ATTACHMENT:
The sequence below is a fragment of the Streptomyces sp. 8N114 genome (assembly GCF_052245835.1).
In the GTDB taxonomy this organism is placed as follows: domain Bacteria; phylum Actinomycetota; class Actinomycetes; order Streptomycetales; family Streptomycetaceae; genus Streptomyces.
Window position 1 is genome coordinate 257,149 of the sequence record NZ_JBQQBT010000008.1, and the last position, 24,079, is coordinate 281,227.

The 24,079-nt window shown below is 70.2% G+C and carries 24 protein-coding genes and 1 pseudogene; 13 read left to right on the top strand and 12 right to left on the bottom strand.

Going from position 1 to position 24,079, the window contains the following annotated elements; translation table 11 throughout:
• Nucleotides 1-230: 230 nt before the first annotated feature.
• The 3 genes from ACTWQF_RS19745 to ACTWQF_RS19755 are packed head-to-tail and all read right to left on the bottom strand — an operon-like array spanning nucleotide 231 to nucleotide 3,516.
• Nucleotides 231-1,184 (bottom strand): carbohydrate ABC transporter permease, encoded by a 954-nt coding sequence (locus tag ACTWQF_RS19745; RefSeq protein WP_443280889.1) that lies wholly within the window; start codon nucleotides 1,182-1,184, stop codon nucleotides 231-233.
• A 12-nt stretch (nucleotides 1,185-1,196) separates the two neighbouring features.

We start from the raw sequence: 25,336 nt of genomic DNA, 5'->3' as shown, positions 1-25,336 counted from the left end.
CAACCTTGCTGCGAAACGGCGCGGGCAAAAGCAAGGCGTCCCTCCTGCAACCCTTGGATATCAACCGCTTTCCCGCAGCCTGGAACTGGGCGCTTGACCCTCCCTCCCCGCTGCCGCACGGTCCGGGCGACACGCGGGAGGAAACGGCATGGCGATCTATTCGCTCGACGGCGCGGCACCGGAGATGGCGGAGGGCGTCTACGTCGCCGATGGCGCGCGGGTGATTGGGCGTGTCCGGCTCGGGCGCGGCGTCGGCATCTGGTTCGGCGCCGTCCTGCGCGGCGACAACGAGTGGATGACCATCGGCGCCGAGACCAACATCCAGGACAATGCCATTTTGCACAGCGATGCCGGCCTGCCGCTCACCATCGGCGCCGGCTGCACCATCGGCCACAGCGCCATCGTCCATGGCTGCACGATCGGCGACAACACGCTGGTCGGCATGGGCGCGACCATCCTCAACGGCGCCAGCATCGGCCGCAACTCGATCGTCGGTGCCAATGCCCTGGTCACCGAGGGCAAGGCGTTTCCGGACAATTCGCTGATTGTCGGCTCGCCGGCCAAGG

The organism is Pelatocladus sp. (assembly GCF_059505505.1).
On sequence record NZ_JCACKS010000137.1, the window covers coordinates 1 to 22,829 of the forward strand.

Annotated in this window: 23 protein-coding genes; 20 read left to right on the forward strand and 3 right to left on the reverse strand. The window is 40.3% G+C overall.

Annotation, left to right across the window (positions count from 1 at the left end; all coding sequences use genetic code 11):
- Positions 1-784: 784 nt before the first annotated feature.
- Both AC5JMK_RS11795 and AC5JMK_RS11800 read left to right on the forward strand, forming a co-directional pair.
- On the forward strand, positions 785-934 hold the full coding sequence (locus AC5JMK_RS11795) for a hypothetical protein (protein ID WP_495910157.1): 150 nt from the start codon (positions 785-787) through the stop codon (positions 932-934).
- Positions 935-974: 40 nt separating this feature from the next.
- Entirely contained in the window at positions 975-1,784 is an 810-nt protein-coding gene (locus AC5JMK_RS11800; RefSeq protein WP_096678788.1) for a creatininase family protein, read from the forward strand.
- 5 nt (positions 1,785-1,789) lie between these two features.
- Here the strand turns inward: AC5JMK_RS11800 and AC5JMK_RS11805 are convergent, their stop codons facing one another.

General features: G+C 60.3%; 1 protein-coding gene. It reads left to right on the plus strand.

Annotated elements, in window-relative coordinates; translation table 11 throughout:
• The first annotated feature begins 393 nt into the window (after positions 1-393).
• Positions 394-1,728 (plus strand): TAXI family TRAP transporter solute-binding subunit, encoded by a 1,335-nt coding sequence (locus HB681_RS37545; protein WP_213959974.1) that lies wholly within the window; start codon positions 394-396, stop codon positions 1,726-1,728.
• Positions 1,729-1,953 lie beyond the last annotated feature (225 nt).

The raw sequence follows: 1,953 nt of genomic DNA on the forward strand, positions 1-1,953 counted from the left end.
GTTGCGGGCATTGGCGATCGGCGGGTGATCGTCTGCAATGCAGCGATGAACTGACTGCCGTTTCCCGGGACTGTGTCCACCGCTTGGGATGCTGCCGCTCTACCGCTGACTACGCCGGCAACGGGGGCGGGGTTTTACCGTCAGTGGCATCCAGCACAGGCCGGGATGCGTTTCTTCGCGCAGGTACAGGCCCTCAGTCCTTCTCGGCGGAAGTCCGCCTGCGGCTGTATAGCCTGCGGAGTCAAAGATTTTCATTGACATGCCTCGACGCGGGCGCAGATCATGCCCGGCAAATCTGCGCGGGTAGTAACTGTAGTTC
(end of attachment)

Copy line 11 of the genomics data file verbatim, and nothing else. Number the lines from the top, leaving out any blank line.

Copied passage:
CAACCTTGCTGCGAAACGGCGCGGGCAAAAGCAAGGCGTCCCTCCTGCAACCCTTGGATATCAACCGCTTTCCCGCAGCCTGGAACTGGGCGCTTGACCCTCCCTCCCCGCTGCCGCACGGTCCGGGCGACACGCGGGAGGAAACGGCATGGCGATCTATTCGCTCGACGGCGCGGCACCGGAGATGGCGGAGGGCGTCTACGTCGCCGATGGCGCGCGGGTGATTGGGCGTGTCCGGCTCGGGCGCGGCGTCGGCATCTGGTTCGGCGCCGTCCTGCGCGGCGACAACGAGTGGATGACCATCGGCGCCGAGACCAACATCCAGGACAATGCCATTTTGCACAGCGATGCCGGCCTGCCGCTCACCATCGGCGCCGGCTGCACCATCGGCCACAGCGCCATCGTCCATGGCTGCACGATCGGCGACAACACGCTGGTCGGCATGGGCGCGACCATCCTCAACGGCGCCAGCATCGGCCGCAACTCGATCGTCGGTGCCAATGCCCTGGTCACCGAGGGCAAGGCGTTTCCGGACAATTCGCTGATTGTCGGCTCGCCGGCCAAGG